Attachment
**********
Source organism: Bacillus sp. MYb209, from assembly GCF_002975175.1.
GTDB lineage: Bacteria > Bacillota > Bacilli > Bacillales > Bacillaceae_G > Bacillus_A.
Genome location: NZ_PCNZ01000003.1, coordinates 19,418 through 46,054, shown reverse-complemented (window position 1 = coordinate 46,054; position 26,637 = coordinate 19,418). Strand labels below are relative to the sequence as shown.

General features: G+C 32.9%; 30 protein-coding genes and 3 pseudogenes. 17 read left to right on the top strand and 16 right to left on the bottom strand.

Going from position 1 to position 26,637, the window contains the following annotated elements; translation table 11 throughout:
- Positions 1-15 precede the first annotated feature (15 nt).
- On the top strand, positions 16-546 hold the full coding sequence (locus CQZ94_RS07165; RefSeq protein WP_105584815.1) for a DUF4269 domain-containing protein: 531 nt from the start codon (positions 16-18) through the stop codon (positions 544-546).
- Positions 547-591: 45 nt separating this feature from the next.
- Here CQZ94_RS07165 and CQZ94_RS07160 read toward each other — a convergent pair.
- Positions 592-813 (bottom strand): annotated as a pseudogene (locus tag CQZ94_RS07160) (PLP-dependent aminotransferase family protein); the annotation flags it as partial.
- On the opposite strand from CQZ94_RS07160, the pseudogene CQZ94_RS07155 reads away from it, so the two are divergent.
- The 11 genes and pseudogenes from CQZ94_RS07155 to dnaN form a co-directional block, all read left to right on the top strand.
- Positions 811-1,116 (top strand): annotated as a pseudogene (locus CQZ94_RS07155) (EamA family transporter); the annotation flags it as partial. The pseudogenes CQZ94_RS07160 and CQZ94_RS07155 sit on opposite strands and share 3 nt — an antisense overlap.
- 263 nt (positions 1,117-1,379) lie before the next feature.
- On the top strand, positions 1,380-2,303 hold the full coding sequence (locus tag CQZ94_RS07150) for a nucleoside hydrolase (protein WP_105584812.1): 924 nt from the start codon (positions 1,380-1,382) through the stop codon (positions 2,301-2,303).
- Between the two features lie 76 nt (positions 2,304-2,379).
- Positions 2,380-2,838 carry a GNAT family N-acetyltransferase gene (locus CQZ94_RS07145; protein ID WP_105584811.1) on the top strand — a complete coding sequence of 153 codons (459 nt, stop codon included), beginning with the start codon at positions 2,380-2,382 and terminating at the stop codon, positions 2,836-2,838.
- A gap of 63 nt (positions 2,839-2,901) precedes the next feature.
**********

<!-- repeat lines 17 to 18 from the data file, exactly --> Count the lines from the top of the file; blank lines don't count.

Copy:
- Positions 2,380-2,838 carry a GNAT family N-acetyltransferase gene (locus CQZ94_RS07145; protein ID WP_105584811.1) on the top strand — a complete coding sequence of 153 codons (459 nt, stop codon included), beginning with the start codon at positions 2,380-2,382 and terminating at the stop codon, positions 2,836-2,838.
- A gap of 63 nt (positions 2,839-2,901) precedes the next feature.